Boston — Silicone breast implants probably will not last forever, and may need to be removed or replaced within a decade of implantation, according to a report released last week by the Food and Drug Administration (FDA).
The agency says silicone implants remain “safe and effective.” But about 20 percent of women who undergo augmentation with the devices will develop problems that warrant removal, as will about half of breast cancer patients who receive implants for reconstruction, the Boston Globe reports.
Problems can include capsular contracture, implant rupture, asymmetry, wrinkling, scarring, pain and infections, any of which could necessitate additional surgery.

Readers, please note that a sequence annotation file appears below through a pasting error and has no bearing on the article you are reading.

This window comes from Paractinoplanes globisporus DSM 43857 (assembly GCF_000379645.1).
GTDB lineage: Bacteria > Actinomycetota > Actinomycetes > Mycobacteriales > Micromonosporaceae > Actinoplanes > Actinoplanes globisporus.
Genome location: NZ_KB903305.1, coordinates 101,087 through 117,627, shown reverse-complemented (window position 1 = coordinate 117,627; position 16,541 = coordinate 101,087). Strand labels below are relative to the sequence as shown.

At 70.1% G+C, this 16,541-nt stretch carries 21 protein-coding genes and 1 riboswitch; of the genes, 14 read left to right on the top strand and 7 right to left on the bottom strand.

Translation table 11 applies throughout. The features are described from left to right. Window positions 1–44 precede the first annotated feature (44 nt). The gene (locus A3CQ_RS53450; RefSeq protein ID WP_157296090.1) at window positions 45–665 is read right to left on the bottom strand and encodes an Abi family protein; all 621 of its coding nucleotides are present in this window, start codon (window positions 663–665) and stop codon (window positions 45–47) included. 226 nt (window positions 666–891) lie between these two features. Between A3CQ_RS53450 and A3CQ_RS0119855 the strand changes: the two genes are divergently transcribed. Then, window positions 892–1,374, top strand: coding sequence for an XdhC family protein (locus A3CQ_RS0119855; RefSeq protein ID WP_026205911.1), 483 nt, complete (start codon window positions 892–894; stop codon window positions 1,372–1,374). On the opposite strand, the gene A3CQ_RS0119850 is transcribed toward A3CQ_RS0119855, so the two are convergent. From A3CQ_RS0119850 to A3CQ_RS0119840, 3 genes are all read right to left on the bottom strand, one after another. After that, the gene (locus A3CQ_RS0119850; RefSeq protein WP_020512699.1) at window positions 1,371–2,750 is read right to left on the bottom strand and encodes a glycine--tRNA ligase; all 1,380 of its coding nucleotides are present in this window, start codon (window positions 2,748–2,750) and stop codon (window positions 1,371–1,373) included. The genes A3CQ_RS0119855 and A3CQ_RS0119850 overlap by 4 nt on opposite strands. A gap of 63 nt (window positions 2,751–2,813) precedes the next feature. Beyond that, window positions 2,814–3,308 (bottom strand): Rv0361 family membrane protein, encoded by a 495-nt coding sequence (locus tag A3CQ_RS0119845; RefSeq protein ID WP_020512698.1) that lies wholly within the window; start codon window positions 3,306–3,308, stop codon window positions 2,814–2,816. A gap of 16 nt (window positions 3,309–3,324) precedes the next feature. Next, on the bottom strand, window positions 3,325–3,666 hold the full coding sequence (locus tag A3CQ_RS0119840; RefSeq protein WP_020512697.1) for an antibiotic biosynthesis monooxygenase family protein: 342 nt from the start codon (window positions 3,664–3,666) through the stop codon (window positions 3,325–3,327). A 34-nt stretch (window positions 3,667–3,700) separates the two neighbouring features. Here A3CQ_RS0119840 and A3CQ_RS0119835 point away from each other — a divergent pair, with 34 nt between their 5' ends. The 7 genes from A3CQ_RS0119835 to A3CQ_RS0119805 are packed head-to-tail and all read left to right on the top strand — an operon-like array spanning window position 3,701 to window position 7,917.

An FDA spokesman said the risk of developing anaplastic large cell lymphoma — a rare complication associated with silicone implants — is “profoundly small.”
The agency’s new data come from manufacturer follow-up studies involving 40,000 women. The FDA required the studies after approving two new silicone implants, manufactured by Allergan and Mentor, five years ago. Prior to that, the devices had been banned due to concerns about safety.
About half of women receiving implants now get the silicone devices.